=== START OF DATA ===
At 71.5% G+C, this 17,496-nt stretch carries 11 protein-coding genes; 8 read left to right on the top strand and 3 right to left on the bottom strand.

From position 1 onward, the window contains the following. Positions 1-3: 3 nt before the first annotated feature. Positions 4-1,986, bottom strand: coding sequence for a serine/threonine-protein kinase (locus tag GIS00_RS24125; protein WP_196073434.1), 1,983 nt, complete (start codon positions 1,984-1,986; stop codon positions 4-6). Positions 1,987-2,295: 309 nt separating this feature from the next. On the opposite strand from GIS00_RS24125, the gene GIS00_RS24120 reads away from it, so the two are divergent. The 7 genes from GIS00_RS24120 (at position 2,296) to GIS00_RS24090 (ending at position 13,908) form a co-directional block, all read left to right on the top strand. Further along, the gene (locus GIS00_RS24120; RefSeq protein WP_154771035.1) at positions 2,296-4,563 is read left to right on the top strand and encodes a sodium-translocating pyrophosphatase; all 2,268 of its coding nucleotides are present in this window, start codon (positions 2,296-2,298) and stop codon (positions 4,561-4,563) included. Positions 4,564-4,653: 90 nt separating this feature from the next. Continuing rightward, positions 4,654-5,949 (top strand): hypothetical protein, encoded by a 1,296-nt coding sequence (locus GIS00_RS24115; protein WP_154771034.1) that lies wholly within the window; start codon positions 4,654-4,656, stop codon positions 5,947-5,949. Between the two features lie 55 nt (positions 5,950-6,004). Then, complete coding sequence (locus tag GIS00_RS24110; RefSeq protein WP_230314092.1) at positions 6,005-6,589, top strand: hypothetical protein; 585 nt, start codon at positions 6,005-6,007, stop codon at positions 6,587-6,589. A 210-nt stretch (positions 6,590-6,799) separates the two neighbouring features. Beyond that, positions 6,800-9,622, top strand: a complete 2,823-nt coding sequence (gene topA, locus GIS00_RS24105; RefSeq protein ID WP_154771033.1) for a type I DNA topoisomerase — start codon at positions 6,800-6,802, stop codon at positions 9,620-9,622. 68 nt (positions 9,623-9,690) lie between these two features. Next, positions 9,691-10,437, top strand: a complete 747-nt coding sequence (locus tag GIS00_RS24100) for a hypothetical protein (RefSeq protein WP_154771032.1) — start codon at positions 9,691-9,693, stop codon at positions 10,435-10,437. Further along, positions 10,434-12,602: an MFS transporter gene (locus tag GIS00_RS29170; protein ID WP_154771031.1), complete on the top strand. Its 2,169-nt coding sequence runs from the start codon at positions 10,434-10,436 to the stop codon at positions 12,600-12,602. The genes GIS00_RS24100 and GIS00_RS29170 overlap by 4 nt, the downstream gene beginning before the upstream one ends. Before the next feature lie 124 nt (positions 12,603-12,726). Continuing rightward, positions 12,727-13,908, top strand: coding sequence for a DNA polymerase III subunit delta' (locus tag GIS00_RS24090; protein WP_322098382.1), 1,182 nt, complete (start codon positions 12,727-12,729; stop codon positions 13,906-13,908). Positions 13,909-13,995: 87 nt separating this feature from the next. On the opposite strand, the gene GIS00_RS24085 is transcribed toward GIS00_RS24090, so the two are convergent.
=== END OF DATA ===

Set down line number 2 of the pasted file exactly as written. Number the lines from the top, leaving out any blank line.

From position 1 onward, the window contains the following. Positions 1-3: 3 nt before the first annotated feature. Positions 4-1,986, bottom strand: coding sequence for a serine/threonine-protein kinase (locus tag GIS00_RS24125; protein WP_196073434.1), 1,983 nt, complete (start codon positions 1,984-1,986; stop codon positions 4-6). Positions 1,987-2,295: 309 nt separating this feature from the next. On the opposite strand from GIS00_RS24125, the gene GIS00_RS24120 reads away from it, so the two are divergent. The 7 genes from GIS00_RS24120 (at position 2,296) to GIS00_RS24090 (ending at position 13,908) form a co-directional block, all read left to right on the top strand. Further along, the gene (locus GIS00_RS24120; RefSeq protein WP_154771035.1) at positions 2,296-4,563 is read left to right on the top strand and encodes a sodium-translocating pyrophosphatase; all 2,268 of its coding nucleotides are present in this window, start codon (positions 2,296-2,298) and stop codon (positions 4,561-4,563) included. Positions 4,564-4,653: 90 nt separating this feature from the next. Continuing rightward, positions 4,654-5,949 (top strand): hypothetical protein, encoded by a 1,296-nt coding sequence (locus GIS00_RS24115; protein WP_154771034.1) that lies wholly within the window; start codon positions 4,654-4,656, stop codon positions 5,947-5,949. Between the two features lie 55 nt (positions 5,950-6,004). Then, complete coding sequence (locus tag GIS00_RS24110; RefSeq protein WP_230314092.1) at positions 6,005-6,589, top strand: hypothetical protein; 585 nt, start codon at positions 6,005-6,007, stop codon at positions 6,587-6,589. A 210-nt stretch (positions 6,590-6,799) separates the two neighbouring features. Beyond that, positions 6,800-9,622, top strand: a complete 2,823-nt coding sequence (gene topA, locus GIS00_RS24105; RefSeq protein ID WP_154771033.1) for a type I DNA topoisomerase — start codon at positions 6,800-6,802, stop codon at positions 9,620-9,622. 68 nt (positions 9,623-9,690) lie between these two features. Next, positions 9,691-10,437, top strand: a complete 747-nt coding sequence (locus tag GIS00_RS24100) for a hypothetical protein (RefSeq protein WP_154771032.1) — start codon at positions 9,691-9,693, stop codon at positions 10,435-10,437. Further along, positions 10,434-12,602: an MFS transporter gene (locus tag GIS00_RS29170; protein ID WP_154771031.1), complete on the top strand. Its 2,169-nt coding sequence runs from the start codon at positions 10,434-10,436 to the stop codon at positions 12,600-12,602. The genes GIS00_RS24100 and GIS00_RS29170 overlap by 4 nt, the downstream gene beginning before the upstream one ends. Before the next feature lie 124 nt (positions 12,603-12,726). Continuing rightward, positions 12,727-13,908, top strand: coding sequence for a DNA polymerase III subunit delta' (locus tag GIS00_RS24090; protein WP_322098382.1), 1,182 nt, complete (start codon positions 12,727-12,729; stop codon positions 13,906-13,908). Positions 13,909-13,995: 87 nt separating this feature from the next. On the opposite strand, the gene GIS00_RS24085 is transcribed toward GIS00_RS24090, so the two are convergent.